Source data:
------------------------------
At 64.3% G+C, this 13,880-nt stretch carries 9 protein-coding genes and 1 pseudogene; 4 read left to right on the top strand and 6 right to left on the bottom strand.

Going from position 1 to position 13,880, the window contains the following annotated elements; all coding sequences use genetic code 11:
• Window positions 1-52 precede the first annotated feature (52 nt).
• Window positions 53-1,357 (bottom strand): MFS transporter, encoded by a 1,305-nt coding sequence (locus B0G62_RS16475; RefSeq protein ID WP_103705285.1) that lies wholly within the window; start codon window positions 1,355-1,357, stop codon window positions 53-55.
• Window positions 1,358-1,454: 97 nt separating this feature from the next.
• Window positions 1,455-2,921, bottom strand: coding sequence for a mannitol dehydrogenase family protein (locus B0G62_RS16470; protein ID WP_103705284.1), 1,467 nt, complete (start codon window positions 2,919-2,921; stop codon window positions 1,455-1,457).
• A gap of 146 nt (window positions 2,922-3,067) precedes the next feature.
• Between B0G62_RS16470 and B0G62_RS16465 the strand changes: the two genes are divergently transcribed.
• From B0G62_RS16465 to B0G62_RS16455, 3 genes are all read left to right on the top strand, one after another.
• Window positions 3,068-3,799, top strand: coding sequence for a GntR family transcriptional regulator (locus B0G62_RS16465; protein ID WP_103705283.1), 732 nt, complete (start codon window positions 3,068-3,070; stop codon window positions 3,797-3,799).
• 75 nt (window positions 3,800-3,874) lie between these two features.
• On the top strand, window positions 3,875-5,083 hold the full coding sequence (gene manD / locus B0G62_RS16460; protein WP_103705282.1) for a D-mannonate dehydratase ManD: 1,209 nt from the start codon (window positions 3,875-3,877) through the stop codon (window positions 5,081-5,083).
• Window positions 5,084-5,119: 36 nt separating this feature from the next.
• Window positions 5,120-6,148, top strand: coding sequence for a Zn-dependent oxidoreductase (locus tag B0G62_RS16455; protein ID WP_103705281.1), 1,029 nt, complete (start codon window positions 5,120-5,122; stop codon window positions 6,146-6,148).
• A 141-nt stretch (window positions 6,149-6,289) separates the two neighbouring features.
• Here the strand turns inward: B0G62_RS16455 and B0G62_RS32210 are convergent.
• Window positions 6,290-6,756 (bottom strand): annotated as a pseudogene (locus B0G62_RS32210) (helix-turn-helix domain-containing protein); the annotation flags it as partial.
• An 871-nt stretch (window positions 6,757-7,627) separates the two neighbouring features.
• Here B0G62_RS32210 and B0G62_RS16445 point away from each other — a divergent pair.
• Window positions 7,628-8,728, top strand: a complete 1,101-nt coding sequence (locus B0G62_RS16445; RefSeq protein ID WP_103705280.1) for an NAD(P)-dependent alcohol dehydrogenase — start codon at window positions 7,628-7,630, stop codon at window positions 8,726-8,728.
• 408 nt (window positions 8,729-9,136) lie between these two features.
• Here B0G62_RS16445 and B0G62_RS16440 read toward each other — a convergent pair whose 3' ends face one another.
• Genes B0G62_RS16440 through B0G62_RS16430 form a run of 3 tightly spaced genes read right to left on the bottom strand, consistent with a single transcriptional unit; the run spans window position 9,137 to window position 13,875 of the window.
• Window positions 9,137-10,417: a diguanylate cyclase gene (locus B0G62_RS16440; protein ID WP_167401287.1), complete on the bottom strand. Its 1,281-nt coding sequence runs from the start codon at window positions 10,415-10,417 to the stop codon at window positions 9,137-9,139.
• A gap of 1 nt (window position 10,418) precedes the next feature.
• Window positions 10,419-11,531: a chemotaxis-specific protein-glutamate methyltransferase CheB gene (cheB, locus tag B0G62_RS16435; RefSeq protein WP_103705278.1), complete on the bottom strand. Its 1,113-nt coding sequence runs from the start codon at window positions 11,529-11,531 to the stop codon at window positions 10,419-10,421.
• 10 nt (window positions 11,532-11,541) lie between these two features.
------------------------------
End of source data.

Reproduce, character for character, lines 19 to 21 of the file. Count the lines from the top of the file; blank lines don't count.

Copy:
• Here B0G62_RS32210 and B0G62_RS16445 point away from each other — a divergent pair.
• Window positions 7,628-8,728, top strand: a complete 1,101-nt coding sequence (locus B0G62_RS16445; RefSeq protein ID WP_103705280.1) for an NAD(P)-dependent alcohol dehydrogenase — start codon at window positions 7,628-7,630, stop codon at window positions 8,726-8,728.
• 408 nt (window positions 8,729-9,136) lie between these two features.